Or will nationalist pride cause us to confer mounting debts caused by its failure upon our children and grandchildren?

    We need a referendum in which the choices between status quo, becoming the 51st State, and reunion with UK are offered to the electorate.

    • Malcolm – its more like a National Reserve Landscape we are becoming for indiginous mindsets and with a scatter of mini Principalities in Dalkey , Galway and Killarney where Casinos will be operated tax free sponsored by old retired quangos and RTE supremos .Fishing will center in a new base in Bantry Bay under the new Quing Quong Dynasty and the 51st Navy Squandron of the USA will be based in the Shannon Estuary.NAMAland will be all of Dublin where pale skeletal people will live with worry of management .Donegal will annex to Iceland .Cork will fortify itself and claim to be part of the Bourgon Royal Family in France and with a new proclamation of blue republicanism seated in Kinsale.Limerick will have new rebuilt wall fortification with re-inforced Gangland warfare and annexed to Quantanimo .Shannon will have been blown out of existance and used as a shooting practice site for foreign armies.And the rest is at your own peril.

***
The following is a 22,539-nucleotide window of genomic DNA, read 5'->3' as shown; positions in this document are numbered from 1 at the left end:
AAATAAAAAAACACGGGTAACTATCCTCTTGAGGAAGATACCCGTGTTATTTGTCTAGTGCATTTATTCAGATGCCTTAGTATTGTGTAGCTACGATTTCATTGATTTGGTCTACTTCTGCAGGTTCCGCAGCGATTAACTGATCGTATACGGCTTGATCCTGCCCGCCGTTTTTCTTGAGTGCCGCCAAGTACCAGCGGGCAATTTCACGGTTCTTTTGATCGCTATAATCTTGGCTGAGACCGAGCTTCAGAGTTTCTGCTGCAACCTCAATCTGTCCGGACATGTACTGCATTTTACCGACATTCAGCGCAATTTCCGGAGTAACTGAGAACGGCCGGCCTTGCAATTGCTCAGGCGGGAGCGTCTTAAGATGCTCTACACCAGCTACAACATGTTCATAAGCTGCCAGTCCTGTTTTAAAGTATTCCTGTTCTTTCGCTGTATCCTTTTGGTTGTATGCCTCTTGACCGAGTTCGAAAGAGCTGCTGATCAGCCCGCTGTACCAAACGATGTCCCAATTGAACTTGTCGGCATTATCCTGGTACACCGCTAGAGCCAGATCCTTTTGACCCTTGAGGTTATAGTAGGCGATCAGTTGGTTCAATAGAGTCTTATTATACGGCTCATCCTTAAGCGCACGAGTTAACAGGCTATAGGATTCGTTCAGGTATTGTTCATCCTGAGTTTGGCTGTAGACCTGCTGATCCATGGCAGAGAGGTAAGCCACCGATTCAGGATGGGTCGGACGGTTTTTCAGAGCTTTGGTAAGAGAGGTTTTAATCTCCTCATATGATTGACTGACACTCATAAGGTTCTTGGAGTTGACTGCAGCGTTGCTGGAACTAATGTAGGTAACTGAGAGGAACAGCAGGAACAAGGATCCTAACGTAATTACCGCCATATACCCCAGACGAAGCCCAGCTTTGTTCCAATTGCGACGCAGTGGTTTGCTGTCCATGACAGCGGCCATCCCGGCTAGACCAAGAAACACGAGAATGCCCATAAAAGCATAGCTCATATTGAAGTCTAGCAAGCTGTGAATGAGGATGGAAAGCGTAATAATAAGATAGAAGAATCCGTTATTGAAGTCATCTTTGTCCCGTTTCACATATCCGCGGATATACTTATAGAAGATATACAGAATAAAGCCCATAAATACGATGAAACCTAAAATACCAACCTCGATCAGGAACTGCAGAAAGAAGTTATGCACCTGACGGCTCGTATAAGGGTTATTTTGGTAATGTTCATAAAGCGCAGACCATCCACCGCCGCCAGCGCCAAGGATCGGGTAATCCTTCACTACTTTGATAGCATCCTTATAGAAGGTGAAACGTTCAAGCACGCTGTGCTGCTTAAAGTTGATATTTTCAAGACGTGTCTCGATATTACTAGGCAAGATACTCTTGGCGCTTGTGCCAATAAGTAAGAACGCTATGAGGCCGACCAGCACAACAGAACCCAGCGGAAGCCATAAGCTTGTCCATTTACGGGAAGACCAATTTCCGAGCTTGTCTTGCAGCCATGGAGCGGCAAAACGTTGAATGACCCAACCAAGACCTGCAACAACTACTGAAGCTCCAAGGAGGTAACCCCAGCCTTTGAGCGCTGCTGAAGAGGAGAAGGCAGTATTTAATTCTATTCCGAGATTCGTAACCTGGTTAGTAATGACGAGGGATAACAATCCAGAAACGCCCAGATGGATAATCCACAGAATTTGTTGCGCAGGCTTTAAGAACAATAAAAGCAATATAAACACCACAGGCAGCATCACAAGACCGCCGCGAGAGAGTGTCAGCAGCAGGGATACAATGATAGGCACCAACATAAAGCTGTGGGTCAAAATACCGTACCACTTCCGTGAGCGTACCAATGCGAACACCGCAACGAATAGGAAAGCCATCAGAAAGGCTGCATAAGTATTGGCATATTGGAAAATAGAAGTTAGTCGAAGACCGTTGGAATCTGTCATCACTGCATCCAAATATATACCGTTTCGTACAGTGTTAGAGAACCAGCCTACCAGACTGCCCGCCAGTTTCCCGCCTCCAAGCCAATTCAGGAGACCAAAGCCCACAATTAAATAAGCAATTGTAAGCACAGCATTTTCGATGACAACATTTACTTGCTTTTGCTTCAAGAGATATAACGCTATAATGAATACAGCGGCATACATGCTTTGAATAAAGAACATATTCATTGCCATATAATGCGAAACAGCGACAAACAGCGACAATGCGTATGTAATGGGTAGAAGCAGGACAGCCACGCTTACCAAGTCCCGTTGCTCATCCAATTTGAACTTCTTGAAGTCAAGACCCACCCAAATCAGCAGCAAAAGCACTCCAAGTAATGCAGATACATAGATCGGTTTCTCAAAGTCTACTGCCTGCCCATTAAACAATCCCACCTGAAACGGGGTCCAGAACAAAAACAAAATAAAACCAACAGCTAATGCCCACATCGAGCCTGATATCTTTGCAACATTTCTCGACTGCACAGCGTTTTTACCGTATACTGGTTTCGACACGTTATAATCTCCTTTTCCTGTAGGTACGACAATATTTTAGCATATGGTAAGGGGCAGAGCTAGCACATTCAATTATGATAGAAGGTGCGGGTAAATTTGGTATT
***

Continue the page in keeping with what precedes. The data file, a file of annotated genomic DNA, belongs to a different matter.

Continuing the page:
• Zaphod

      How about we go in the other direction?
      Instead of having huge government distant from the people it should serve, we go with local government.
      Solve the border issue by having the 4 provinces establish their own local government, responsible for the health/education/services in their counties.
      Over this we have an elected/selected group of experts to deal with island wide needs.
      Our own currency too, ridiculous to give that up in the first place.
      Pull out of lisbon, the first result stands as interference from Brussels negates the second one.
      Trade with everyone/anyone.

      Simple and transparent taxation.

      Privatise all semi-state companies and regulate/ensure quality of services.

      Make use of the resources this country has for the benefit of those who live here.
      Give the people control of their country.

      Set the guilty/incompetent who caused this mess adrift, banished.
      Tell the other european leaders where they are and if they can be arsed they can have them.

      • Zaphod: very wishful on your part.

      • Malcolm McClure

        Zaphod suggests: ‘Solve the border issue by having the 4 provinces establish their own local government, responsible for the health/education/services in their counties.’

        I kicked that ball into the box a couple of weeks ago. Though some players jumped, no heads connected with it. Point is that Ireland needs something radically different from what we have had for the past 60 years. Ireland is the wrong size for equitable action because its government gets overwhelmed by vested interests.

        If government were regional it would respond better to local needs. If it were devolved to a larger union, vested interests could be held in check by wider competition.